The Manitoba government is calling on the federal government not to force an unwanted new federal carbon tax, noting this will affect the agriculture sector and other key job-creating industries. The province announced last week that it would not be proceeding with a carbon tax in its Made-in-Manitoba Climate and Green Plan, as there was no assurance from the Liberals that they would not apply a federal carbon tax over and above the Manitoba tax.
“Agriculture is a mainstay of the Manitoba economy,” said Manitoba Agriculture Minister Ralph Eichler. “Producers are price-takers in the domestic and global economy. Any prolonged uncertainty, coupled with the rising costs under the federal carbon tax plan, could lead to drastic consequences. Our hope is that the federal government recognize their plan is wrong for Manitoba producers.”
The province says its Made-in-Manitoba plan sought an output-based carbon pricing system, recommended to government by companies in the province. Companies would be charged the carbon levy on the level of emissions that exceed a designated standard. Facilities that emit less would receive a credit for each tonne lower than the standard.
Under the Made-in-Manitoba plan, farm operations would also have been exempt from any carbon levy for fuel used in farming operations. The cost of marked fuels would not have increased due to any carbon levy applied to diesel or gasoline at the wholesale, distribution, or pump level. Also, agricultural emissions would not have been targeted for direct sector reductions via the carbon levy or any aspects of the Made-in-Manitoba plan. The Made-in-Manitoba plan also included an exemption for heating fuels for on-farm operations.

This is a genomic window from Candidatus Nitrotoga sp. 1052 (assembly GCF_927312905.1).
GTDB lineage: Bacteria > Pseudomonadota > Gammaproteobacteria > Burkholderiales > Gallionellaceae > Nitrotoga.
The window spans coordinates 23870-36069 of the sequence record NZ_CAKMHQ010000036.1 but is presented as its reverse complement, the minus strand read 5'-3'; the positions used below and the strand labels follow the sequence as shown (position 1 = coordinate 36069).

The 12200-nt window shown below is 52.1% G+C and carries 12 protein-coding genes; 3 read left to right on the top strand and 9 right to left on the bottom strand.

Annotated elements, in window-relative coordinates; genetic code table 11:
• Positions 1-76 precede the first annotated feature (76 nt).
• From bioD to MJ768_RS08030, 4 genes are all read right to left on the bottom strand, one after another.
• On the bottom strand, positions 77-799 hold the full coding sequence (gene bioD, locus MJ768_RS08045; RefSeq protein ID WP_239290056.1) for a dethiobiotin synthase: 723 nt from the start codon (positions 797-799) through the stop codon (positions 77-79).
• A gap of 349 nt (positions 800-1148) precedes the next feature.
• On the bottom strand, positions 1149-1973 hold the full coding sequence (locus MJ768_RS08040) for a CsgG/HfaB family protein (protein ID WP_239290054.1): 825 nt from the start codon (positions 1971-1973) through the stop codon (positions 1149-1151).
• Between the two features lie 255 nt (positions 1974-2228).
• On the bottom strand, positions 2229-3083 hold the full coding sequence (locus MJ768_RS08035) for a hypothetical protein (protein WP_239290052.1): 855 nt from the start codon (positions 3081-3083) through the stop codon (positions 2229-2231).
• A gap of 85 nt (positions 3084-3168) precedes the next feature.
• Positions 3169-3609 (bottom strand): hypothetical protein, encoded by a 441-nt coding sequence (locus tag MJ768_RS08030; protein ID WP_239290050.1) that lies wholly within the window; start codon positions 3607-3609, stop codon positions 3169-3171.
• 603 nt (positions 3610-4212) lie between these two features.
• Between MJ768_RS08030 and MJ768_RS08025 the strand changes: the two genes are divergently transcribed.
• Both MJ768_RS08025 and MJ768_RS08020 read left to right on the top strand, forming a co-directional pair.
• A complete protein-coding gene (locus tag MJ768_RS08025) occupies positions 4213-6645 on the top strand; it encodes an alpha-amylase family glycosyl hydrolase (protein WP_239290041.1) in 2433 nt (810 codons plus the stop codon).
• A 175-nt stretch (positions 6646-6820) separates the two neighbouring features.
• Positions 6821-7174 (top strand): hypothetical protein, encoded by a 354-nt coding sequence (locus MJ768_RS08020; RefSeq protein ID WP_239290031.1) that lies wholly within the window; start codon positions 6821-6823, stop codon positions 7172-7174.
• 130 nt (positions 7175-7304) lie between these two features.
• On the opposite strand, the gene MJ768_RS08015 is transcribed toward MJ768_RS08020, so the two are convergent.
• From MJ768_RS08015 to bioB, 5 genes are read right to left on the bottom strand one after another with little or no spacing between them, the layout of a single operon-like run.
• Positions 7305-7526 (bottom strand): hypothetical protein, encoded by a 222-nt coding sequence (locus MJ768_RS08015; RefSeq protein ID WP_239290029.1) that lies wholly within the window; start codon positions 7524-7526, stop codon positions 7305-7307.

"Many people may celebrate the Premier’s withdrawal of support for the federal government’s framework as a result, but we can’t ignore that the federal government may be able to impose its backstop carbon tax in Manitoba. If it does, it is more important than ever for farmers to stay engaged," said Keystone Agricultural Producers President Bill Campbell.
"We will still need to fight to protect our competitiveness with jurisdictions that will not bear the costs of a carbon tax. We will still need to press for resources to support adaption to weather extremes like we are seeing this year to ensure our industry remains a stable and viable driver of the Canadian economy. We will still need to ensure that the rest of Canada understands that any plan to solve climate change that doesn’t include farmers is bound to fail."
Premier Brian Pallister noted the federal government should take into account the diversity of the Canadian economy and Manitoba’s economic recovery in its decision-making.Source : Steinbachonline